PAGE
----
SYDNEY/HONG KONG – A dramatic slide in gold prices this week threatens to squash a run of mining mergers and acquisitions just as momentum in the sector was picking up.
Mining executives and fund managers warn predators will turn more cautious before splashing out cash or approving capital raisings, at least until bullion shows signs of stabilising.
The value of completed gold mining mergers and acquisitions so far this year has reached $3.2 billion, compared with $4.4 billion for all of 2014, according to Reuters data.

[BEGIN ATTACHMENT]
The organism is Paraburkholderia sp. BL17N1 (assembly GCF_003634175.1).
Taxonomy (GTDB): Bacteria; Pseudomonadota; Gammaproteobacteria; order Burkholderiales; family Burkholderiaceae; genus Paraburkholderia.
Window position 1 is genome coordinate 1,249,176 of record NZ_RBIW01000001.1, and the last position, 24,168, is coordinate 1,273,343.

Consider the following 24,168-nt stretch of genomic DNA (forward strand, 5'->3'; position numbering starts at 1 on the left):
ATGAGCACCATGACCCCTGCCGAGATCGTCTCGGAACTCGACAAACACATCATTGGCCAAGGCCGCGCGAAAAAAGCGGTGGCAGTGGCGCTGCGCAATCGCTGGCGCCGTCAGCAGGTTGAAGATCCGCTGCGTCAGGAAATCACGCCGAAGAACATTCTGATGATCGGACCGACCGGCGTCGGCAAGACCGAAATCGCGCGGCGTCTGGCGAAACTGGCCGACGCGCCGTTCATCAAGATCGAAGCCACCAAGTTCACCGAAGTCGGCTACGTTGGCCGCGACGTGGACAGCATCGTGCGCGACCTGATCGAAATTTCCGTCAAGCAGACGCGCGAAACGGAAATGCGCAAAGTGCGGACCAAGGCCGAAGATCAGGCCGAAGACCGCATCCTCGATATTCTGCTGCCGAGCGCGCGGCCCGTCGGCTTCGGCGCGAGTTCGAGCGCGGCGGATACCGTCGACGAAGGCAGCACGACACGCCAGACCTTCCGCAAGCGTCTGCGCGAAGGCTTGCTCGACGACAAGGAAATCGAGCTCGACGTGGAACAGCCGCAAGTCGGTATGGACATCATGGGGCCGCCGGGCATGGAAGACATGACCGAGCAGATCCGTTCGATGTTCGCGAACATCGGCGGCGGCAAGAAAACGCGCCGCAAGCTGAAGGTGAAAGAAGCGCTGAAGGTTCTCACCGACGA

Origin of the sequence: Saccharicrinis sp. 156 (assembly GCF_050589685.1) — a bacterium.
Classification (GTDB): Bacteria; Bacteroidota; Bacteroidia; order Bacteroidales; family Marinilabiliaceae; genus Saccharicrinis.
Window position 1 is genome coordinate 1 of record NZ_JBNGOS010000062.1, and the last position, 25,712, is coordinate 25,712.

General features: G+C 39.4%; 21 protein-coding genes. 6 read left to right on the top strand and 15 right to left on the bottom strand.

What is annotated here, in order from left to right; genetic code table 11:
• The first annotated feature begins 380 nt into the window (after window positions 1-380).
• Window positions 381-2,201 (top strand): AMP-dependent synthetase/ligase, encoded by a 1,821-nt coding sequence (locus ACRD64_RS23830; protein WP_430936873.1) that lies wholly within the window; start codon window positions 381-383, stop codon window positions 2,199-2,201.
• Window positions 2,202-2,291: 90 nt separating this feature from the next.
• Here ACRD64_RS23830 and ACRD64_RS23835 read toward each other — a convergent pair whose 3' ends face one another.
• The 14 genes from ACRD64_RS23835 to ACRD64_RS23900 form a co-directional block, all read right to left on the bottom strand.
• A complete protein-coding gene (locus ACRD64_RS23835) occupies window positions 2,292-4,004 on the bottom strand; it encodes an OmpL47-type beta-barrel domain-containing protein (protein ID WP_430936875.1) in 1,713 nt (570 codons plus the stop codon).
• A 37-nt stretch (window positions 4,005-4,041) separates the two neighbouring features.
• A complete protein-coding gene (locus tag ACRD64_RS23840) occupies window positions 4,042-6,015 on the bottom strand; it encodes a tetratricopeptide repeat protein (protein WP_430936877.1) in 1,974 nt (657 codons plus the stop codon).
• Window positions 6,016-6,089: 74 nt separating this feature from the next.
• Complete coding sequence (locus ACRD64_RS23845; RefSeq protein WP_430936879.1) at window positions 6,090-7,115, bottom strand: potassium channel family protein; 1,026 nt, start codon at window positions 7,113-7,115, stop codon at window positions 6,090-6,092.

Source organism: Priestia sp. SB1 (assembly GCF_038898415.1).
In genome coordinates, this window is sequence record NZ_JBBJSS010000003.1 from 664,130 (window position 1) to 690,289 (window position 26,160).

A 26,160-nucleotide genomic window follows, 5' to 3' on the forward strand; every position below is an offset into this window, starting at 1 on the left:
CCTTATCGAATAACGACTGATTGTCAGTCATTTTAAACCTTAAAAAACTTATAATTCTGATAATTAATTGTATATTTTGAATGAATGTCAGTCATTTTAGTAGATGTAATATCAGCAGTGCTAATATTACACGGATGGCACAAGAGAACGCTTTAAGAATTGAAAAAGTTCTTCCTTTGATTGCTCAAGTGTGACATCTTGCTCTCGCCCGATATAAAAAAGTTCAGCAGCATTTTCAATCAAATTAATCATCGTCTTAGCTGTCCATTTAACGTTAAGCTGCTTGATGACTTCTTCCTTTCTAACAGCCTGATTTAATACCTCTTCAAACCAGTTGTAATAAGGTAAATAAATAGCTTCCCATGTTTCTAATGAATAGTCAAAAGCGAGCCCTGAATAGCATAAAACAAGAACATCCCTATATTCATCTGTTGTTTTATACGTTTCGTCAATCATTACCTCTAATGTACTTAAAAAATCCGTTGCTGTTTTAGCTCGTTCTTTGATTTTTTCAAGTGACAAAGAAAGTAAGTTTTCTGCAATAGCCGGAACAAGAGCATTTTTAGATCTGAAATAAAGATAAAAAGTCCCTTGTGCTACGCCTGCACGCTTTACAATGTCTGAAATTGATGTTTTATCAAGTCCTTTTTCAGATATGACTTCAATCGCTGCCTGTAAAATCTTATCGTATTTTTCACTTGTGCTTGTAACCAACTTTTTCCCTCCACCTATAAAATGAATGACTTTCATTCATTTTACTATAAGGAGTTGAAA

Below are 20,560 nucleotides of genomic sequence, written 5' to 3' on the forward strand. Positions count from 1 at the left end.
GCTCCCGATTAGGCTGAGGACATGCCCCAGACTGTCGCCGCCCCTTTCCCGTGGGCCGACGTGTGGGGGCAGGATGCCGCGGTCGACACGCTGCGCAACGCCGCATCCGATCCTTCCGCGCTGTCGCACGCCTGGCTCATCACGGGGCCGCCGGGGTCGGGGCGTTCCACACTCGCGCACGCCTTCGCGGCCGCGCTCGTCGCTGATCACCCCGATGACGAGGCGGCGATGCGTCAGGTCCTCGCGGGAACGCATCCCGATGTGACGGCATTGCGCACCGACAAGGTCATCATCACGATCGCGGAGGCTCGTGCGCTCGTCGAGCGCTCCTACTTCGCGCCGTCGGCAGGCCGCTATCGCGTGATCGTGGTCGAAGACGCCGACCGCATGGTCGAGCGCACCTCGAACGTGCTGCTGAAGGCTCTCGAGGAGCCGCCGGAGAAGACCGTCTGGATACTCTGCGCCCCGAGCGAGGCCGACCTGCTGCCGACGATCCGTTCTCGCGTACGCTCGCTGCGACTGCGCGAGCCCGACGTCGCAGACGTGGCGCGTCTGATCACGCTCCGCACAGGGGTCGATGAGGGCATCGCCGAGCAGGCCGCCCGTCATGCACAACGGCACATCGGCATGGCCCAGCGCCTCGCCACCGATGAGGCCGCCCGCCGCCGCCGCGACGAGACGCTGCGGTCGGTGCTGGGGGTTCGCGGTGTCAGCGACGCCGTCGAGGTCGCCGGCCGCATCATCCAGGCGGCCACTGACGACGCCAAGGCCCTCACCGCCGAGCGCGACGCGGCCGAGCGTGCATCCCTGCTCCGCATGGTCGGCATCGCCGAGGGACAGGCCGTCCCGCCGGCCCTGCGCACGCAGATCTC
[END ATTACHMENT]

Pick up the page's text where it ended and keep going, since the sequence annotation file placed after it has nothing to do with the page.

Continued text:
Gold this week took its sharpest dive since September 2013, landing at $1,088 per ounce, a five-year low. That sent key indices measuring the health of gold mining companies crashing in its wake.
The Australian and Canadian indices fell 11 percent each, while the Johannesburg Stock Exchange gold index dropped 12 percent.
“There’s still an appetite to grow through M&A (mergers and acquisitions)” said Hedley Widdup, a fund manager at Melbourne-based Lion Selection Group, which invests in small mining companies and explorers.
“The issue now is shareholders and funds providers will be looking at the gold price and wondering about valuation,” Widdup said.
John Tivey, a partner at law firm White & Case in Hong Kong, said gold price volatility was a setback for deal-making as it made it hard to agree on valuations.
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